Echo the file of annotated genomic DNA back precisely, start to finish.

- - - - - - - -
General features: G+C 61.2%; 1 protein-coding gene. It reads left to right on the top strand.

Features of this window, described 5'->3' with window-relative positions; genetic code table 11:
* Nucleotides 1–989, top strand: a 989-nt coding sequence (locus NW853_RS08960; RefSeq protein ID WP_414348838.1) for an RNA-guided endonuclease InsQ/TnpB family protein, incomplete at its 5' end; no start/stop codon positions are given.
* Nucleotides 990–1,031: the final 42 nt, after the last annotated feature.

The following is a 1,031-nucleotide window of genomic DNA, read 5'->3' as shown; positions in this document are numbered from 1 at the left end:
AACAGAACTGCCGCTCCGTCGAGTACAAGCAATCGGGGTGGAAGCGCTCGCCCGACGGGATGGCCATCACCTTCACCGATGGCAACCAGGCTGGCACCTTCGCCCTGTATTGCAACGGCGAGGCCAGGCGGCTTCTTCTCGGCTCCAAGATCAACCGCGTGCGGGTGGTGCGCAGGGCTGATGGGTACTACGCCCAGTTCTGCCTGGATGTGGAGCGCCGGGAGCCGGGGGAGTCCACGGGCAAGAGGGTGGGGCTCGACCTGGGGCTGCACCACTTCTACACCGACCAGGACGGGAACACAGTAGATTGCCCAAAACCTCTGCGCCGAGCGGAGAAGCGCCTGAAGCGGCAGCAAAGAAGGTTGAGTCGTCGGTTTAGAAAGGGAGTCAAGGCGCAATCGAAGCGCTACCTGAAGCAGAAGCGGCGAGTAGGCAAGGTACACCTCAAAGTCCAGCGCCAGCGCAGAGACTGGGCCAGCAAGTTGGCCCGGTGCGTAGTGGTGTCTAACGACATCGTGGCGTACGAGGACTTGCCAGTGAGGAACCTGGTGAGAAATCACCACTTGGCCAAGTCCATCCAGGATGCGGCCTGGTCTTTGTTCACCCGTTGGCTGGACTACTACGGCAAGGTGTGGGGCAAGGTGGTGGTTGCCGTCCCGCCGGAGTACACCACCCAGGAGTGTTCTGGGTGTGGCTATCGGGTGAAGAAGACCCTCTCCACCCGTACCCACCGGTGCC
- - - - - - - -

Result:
General features: G+C 61.2%; 1 protein-coding gene. It reads left to right on the top strand.

Features of this window, described 5'->3' with window-relative positions; genetic code table 11:
* Nucleotides 1–989, top strand: a 989-nt coding sequence (locus NW853_RS08960; RefSeq protein ID WP_414348838.1) for an RNA-guided endonuclease InsQ/TnpB family protein, incomplete at its 5' end; no start/stop codon positions are given.
* Nucleotides 990–1,031: the final 42 nt, after the last annotated feature.

The following is a 1,031-nucleotide window of genomic DNA, read 5'->3' as shown; positions in this document are numbered from 1 at the left end:
AACAGAACTGCCGCTCCGTCGAGTACAAGCAATCGGGGTGGAAGCGCTCGCCCGACGGGATGGCCATCACCTTCACCGATGGCAACCAGGCTGGCACCTTCGCCCTGTATTGCAACGGCGAGGCCAGGCGGCTTCTTCTCGGCTCCAAGATCAACCGCGTGCGGGTGGTGCGCAGGGCTGATGGGTACTACGCCCAGTTCTGCCTGGATGTGGAGCGCCGGGAGCCGGGGGAGTCCACGGGCAAGAGGGTGGGGCTCGACCTGGGGCTGCACCACTTCTACACCGACCAGGACGGGAACACAGTAGATTGCCCAAAACCTCTGCGCCGAGCGGAGAAGCGCCTGAAGCGGCAGCAAAGAAGGTTGAGTCGTCGGTTTAGAAAGGGAGTCAAGGCGCAATCGAAGCGCTACCTGAAGCAGAAGCGGCGAGTAGGCAAGGTACACCTCAAAGTCCAGCGCCAGCGCAGAGACTGGGCCAGCAAGTTGGCCCGGTGCGTAGTGGTGTCTAACGACATCGTGGCGTACGAGGACTTGCCAGTGAGGAACCTGGTGAGAAATCACCACTTGGCCAAGTCCATCCAGGATGCGGCCTGGTCTTTGTTCACCCGTTGGCTGGACTACTACGGCAAGGTGTGGGGCAAGGTGGTGGTTGCCGTCCCGCCGGAGTACACCACCCAGGAGTGTTCTGGGTGTGGCTATCGGGTGAAGAAGACCCTCTCCACCCGTACCCACCGGTGCC